Mr. Millili

David Millili

Chief Web Officer

Pegasus Solutions

David Millili is Chief Web Officer of Pegasus Solutions and Chief Executive Officer of Open Hospitality®, a Pegasus Solutions company. In this dual role, Mr. Millili has responsibility for Pegasus’ complete online presence, as well as Open Hospitality’s industry-leading internet marketing services.

Prior to joining Pegasus, Mr. Millili founded and led Open Hospitality to become a recognized industry leader in providing hotel internet marketing services, including design, website development and hosting, mobile platforms, online search and marketing.

Mr. Millili has more than 20 years of experience in the hospitality industry. As a former hotel general manager, he has practical experience in all aspects of hotel operations and management. As the GM of two New York Times Square hotels (the Mayfair New York and the Belvedere Hotel), his experiences range from managing pre-opening operations to spearheading budgets in excess of $5 million annually.

As co-founder of Timeless Hospitality, Mr. Millili was directly responsible for the successful launch of a startup company that generated profits within six months of launch, generated over $20 million in revenues for hotel clients in 2002 and raised $1.5 million in venture capital funds. Timeless Hospitality provided hotels with internet reservations, marketing and management products and was one of the first e-commerce platforms developed for the exclusive purpose of generating web reservations for independent hotels.

Mr. Millili currently teaches a course on distribution at New York University’s School of Continuing and Professional Studies at the Tisch Center for Hospitality, Tourism and Sports Management.

Mr. Millili can be contacted at 888-431-0700 or william.collins@e-hps.com

Coming Up In The April Online Hotel Business Review




Feature Focus
Guest Service: The Personalized Experience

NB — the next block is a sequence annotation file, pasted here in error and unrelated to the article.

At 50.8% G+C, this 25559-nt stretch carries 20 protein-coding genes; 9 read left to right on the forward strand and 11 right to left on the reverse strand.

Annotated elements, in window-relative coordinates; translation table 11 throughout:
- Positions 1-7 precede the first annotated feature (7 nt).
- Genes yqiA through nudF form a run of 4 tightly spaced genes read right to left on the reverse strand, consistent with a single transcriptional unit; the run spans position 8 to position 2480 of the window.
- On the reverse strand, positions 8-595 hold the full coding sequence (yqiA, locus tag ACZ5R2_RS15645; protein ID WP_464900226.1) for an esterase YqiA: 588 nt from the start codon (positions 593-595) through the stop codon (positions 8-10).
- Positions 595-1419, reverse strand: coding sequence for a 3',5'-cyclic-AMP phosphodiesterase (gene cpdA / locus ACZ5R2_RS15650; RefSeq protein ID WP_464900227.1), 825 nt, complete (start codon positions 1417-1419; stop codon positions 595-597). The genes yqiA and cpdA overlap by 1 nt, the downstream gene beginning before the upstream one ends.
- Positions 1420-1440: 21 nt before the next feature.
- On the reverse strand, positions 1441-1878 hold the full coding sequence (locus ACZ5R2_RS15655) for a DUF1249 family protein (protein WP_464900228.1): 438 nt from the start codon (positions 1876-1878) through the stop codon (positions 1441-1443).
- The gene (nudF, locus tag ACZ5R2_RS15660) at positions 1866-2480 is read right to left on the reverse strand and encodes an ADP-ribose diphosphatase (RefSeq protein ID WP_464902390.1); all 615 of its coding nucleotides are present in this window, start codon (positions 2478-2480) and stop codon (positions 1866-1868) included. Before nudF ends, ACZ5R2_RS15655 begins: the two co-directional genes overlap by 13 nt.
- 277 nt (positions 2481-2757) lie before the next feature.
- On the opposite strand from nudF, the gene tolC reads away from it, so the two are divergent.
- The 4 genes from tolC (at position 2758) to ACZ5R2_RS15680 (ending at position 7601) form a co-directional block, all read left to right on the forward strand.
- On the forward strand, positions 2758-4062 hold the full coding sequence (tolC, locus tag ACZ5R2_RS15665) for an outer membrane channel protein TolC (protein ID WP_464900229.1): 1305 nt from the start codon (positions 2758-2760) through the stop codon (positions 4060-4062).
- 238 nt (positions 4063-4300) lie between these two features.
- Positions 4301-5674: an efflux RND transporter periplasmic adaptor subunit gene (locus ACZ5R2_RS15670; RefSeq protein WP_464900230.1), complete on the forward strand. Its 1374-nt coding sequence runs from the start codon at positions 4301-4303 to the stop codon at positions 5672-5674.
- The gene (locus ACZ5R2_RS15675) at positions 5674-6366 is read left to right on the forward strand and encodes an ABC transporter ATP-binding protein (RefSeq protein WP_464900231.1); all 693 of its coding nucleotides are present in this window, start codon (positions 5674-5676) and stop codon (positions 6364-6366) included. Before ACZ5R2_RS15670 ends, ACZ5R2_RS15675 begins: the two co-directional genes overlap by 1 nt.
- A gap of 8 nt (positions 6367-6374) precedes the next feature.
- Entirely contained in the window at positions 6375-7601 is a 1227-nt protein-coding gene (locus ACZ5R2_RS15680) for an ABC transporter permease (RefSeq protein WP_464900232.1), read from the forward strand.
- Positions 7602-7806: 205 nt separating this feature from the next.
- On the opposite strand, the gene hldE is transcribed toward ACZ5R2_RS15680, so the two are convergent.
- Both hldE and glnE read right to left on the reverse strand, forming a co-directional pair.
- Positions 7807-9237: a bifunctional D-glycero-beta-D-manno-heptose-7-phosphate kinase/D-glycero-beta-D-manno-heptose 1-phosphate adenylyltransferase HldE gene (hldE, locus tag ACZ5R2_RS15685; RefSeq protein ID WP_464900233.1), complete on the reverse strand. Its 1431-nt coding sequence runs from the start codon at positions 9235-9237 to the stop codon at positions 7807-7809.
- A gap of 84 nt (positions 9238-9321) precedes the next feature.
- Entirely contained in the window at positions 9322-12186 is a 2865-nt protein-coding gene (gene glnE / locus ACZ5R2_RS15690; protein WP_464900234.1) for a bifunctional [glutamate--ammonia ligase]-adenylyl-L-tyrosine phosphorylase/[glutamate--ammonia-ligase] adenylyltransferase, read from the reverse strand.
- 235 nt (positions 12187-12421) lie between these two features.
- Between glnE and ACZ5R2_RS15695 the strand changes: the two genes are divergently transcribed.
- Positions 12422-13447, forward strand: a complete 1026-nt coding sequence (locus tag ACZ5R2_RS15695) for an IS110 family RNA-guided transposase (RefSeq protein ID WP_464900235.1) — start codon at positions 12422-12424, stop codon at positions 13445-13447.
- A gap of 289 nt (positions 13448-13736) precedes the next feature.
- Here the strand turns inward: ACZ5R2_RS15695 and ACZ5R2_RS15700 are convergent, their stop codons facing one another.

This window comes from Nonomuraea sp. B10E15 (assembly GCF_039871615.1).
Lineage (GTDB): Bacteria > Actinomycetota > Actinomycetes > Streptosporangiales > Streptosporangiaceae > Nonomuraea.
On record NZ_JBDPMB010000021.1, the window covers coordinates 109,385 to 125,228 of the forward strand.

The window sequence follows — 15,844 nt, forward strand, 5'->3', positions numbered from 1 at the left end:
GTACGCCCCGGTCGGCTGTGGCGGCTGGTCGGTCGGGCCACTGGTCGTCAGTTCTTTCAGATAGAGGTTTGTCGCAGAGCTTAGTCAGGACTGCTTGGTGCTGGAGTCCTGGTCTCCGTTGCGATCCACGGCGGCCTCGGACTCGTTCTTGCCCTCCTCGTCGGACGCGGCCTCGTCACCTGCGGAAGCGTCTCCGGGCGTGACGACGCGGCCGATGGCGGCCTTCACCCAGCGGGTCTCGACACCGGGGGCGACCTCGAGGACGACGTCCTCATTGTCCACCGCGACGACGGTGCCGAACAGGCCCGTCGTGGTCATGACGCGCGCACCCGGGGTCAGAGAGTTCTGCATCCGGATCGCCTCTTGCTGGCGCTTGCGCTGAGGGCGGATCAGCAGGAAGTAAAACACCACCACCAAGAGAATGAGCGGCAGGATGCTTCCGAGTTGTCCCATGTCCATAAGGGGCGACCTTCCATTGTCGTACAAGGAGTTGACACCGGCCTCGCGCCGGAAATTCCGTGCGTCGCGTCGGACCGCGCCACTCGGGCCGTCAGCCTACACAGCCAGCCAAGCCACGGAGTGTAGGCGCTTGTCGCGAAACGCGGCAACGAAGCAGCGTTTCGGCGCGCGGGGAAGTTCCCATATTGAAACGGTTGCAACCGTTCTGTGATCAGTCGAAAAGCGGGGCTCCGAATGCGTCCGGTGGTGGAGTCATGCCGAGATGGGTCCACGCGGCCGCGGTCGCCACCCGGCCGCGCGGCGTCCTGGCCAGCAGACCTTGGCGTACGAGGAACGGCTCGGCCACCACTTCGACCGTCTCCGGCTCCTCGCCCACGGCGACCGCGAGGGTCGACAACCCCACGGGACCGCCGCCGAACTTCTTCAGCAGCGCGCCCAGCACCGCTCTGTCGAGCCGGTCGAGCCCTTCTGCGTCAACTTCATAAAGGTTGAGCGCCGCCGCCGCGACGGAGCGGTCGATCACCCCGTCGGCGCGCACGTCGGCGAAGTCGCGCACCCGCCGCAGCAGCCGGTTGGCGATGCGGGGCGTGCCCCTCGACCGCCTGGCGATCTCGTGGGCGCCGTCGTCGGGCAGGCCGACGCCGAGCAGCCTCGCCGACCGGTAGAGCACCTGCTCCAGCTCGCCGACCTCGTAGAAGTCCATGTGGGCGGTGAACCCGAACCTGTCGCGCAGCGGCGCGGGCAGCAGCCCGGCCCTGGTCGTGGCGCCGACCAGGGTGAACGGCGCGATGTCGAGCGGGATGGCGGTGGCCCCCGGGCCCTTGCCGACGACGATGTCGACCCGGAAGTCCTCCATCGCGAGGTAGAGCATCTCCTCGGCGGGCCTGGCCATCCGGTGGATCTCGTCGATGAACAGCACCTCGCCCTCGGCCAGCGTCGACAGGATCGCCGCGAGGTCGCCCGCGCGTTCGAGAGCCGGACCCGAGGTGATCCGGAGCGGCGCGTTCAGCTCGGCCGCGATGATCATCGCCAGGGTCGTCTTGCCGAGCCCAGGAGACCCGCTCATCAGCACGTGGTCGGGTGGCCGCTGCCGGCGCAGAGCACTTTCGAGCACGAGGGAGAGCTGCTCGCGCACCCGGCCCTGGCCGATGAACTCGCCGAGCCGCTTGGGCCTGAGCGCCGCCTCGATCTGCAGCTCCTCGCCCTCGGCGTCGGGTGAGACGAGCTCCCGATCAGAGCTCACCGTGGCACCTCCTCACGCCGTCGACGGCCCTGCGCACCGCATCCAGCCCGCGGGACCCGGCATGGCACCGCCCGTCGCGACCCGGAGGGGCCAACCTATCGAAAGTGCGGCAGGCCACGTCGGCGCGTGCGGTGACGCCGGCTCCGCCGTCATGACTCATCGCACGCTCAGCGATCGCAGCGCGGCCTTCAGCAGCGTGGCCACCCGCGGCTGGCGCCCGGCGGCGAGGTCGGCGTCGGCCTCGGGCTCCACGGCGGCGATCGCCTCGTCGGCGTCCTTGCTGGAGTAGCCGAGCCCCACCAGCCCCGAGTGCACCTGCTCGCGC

In the not-too-distant future, when guests arrive at a hotel, they will check themselves in using a kiosk in the lobby, by- passing a stop at the front desk. When they call room service to order food, it will be from a hotel mobile tablet, practically eliminating any contact with friendly service people. Though these inevitable developments will likely result in delivered to their door by a robot. When they visit a restaurant, their orders will be placed and the bill will be paid some staff reduction, there is a silver lining – all the remaining hotel staff can be laser-focused on providing guests with the best possible service available. And for most guests, that means being the beneficiary of a personalized experience from the hotel. According to a recent Yahoo survey, 78 percent of hotel guests expressed a desire for some kind of personalization. They are seeking services that not only make them feel welcomed, but valued, and cause them to feel good about themselves. Hotels must strive to establish an emotional bond with their guests, the kind of bond that creates guest loyalty and brings them back time and again. But providing personalized service is more than knowing your guests by name. It’s leaving a bottle of wine in the room of a couple celebrating their anniversary, or knowing which guest enjoys having a fresh cup of coffee brought to their room as part of a wake-up call. It’s the small, thoughtful, personal gestures that matter most and produce the greatest effect. The April issue of the Hotel Business Review will document what some leading hotels are doing to cultivate and manage guest satisfaction in their operations.